The Dynamics of Social Exclusion in Europe
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The Dynamics of Social Exclusion in Europe

Comparing Austria, Germany, Greece, Portugal and the UK

Edited by Eleni Apospori and Jane Millar

Issues of poverty and social exclusion are high on the European policy agenda. The Dynamics of Social Exclusion in Europe reports findings from a study funded by the European Commission, using data from the European Community Household Panel, with a multi-dimensional approach to international comparisons of poverty and social exclusion. The research, building upon that of the preceding book – Poverty and Social Exclusion in Europe – compares four groups who are anticipated to be at particular risk of poverty and social exclusion; young adults, lone parents, the sick or disabled, and those retired from employment.
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Chapter 6: The dynamics of income poverty and social exclusion in Portugal

Alfredo Bruto da Costa, Ana Cardoso and Isabel Baptista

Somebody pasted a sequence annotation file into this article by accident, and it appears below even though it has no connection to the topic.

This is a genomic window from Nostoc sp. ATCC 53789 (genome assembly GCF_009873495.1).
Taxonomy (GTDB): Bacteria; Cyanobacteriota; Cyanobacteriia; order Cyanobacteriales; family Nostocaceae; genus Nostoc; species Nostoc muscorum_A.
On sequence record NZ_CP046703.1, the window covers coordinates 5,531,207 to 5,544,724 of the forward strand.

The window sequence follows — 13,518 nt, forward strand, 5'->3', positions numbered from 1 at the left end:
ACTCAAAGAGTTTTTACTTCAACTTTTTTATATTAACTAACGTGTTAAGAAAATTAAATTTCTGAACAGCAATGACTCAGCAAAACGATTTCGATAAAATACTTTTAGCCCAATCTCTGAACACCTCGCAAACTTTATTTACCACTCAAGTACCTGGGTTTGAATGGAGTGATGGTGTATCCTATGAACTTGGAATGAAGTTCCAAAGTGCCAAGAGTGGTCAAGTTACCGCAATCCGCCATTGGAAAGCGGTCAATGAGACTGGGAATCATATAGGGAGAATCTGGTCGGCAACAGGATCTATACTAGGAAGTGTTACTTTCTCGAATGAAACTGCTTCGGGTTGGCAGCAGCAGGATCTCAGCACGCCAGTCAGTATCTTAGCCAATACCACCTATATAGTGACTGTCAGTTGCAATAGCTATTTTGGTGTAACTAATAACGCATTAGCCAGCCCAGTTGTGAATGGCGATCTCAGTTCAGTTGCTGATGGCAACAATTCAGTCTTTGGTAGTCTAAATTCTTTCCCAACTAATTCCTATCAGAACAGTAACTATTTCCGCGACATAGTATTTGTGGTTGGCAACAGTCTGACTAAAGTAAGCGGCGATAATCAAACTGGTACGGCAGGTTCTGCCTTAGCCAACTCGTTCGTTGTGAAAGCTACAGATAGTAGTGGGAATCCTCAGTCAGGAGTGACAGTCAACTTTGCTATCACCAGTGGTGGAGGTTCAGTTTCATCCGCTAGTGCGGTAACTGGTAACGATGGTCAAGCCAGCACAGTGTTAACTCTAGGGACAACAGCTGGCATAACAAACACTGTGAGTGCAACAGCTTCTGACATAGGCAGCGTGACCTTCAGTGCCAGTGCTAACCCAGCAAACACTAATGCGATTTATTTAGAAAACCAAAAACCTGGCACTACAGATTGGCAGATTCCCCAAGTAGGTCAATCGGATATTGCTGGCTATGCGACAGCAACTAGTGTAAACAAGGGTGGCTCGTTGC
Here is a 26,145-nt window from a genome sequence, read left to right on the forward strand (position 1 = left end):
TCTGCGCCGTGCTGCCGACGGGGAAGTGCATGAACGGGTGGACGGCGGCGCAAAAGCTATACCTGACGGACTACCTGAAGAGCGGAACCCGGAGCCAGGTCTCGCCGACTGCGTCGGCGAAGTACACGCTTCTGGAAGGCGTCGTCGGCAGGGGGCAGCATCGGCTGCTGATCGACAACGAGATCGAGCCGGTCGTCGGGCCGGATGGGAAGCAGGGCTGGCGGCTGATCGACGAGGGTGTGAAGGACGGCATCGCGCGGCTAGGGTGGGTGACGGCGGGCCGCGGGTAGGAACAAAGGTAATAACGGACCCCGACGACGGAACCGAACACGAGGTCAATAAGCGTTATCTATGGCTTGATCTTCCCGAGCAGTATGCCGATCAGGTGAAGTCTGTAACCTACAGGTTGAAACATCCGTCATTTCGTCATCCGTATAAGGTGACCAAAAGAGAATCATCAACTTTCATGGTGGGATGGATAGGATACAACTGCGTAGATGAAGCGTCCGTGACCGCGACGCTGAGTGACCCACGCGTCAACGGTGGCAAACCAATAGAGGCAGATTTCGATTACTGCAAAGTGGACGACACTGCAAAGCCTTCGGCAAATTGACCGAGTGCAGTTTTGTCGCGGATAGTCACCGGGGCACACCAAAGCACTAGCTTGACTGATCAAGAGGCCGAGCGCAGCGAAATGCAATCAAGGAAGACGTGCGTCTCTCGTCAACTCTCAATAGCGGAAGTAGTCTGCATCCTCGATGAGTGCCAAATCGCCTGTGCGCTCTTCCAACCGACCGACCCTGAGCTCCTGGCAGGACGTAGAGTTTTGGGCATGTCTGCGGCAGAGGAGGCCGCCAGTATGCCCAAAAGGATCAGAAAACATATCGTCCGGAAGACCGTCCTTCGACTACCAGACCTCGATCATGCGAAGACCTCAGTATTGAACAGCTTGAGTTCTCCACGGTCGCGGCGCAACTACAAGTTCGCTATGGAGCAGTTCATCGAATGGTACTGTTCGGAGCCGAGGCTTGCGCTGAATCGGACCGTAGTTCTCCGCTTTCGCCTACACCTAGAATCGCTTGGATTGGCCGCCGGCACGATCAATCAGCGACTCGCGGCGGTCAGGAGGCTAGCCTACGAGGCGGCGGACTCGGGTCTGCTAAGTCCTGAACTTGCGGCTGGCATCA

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6. The dynamics of income poverty and social exclusion in Portugal Alfredo Bruto da Costa, Ana Cardoso, Isabel Baptista and Pedro Perista INTRODUCTION Poverty has been a persistent phenomenon in Portuguese society, presenting strong structural characteristics. Although unemployment is relatively low, the Portuguese poverty rate is the highest in the EU, in part because the poverty rate among employed people is much higher than the EU average. This highlights the fact that in Portugal exclusion from the labour market must not be seen as the major factor in explaining poverty. Other factors are vital in order to understand this phenomenon. The first factor relates to a strong persistence of the informal economy that reduces unemployment but contributes to an increased vulnerability to poverty both during the active life of the individuals and also in their transition into retirement. A second factor is the precariousness of employment. The labour market is characterized by a diminishing number of permanent contracts and the simultaneous rise in short-term contracts; by an increase of the number of workers whose working hours are much above or below the normal number of working hours; and by the existence of a very wide range of salaries. Thirdly, there is a high degree of inequality in income distribution: in 1995, 20 per cent of the poorest households received only 6 per cent of the total income, whereas 20 per cent of the richest households received around 44 per cent (Barreiros, 2000). Apart from these labour market characteristics, poverty in...

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